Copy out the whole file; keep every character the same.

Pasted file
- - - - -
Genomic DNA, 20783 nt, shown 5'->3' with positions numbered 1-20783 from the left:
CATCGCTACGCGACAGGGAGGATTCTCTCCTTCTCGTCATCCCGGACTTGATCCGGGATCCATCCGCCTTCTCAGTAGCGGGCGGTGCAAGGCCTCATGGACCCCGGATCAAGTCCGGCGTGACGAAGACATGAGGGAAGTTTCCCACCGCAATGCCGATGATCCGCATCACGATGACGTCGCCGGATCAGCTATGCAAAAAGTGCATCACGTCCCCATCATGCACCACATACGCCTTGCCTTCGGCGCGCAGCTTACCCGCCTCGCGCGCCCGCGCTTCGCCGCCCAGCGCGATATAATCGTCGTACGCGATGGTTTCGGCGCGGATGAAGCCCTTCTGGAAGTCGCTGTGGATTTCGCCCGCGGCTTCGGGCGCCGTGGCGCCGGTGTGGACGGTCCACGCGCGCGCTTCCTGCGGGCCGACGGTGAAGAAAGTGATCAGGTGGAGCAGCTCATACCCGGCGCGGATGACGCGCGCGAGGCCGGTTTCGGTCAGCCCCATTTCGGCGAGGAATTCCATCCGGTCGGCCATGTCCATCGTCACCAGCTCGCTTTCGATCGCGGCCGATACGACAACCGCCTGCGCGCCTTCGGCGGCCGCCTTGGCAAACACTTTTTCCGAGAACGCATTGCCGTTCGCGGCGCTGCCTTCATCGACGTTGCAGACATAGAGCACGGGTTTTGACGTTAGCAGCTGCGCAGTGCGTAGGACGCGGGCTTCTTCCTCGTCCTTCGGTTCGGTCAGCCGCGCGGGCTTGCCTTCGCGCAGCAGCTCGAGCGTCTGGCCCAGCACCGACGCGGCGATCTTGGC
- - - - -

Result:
Genomic DNA, 20783 nt, shown 5'->3' with positions numbered 1-20783 from the left:
CATCGCTACGCGACAGGGAGGATTCTCTCCTTCTCGTCATCCCGGACTTGATCCGGGATCCATCCGCCTTCTCAGTAGCGGGCGGTGCAAGGCCTCATGGACCCCGGATCAAGTCCGGCGTGACGAAGACATGAGGGAAGTTTCCCACCGCAATGCCGATGATCCGCATCACGATGACGTCGCCGGATCAGCTATGCAAAAAGTGCATCACGTCCCCATCATGCACCACATACGCCTTGCCTTCGGCGCGCAGCTTACCCGCCTCGCGCGCCCGCGCTTCGCCGCCCAGCGCGATATAATCGTCGTACGCGATGGTTTCGGCGCGGATGAAGCCCTTCTGGAAGTCGCTGTGGATTTCGCCCGCGGCTTCGGGCGCCGTGGCGCCGGTGTGGACGGTCCACGCGCGCGCTTCCTGCGGGCCGACGGTGAAGAAAGTGATCAGGTGGAGCAGCTCATACCCGGCGCGGATGACGCGCGCGAGGCCGGTTTCGGTCAGCCCCATTTCGGCGAGGAATTCCATCCGGTCGGCCATGTCCATCGTCACCAGCTCGCTTTCGATCGCGGCCGATACGACAACCGCCTGCGCGCCTTCGGCGGCCGCCTTGGCAAACACTTTTTCCGAGAACGCATTGCCGTTCGCGGCGCTGCCTTCATCGACGTTGCAGACATAGAGCACGGGTTTTGACGTTAGCAGCTGCGCAGTGCGTAGGACGCGGGCTTCTTCCTCGTCCTTCGGTTCGGTCAGCCGCGCGGGCTTGCCTTCGCGCAGCAGCTCGAGCGTCTGGCCCAGCACCGACGCGGCGATCTTGGC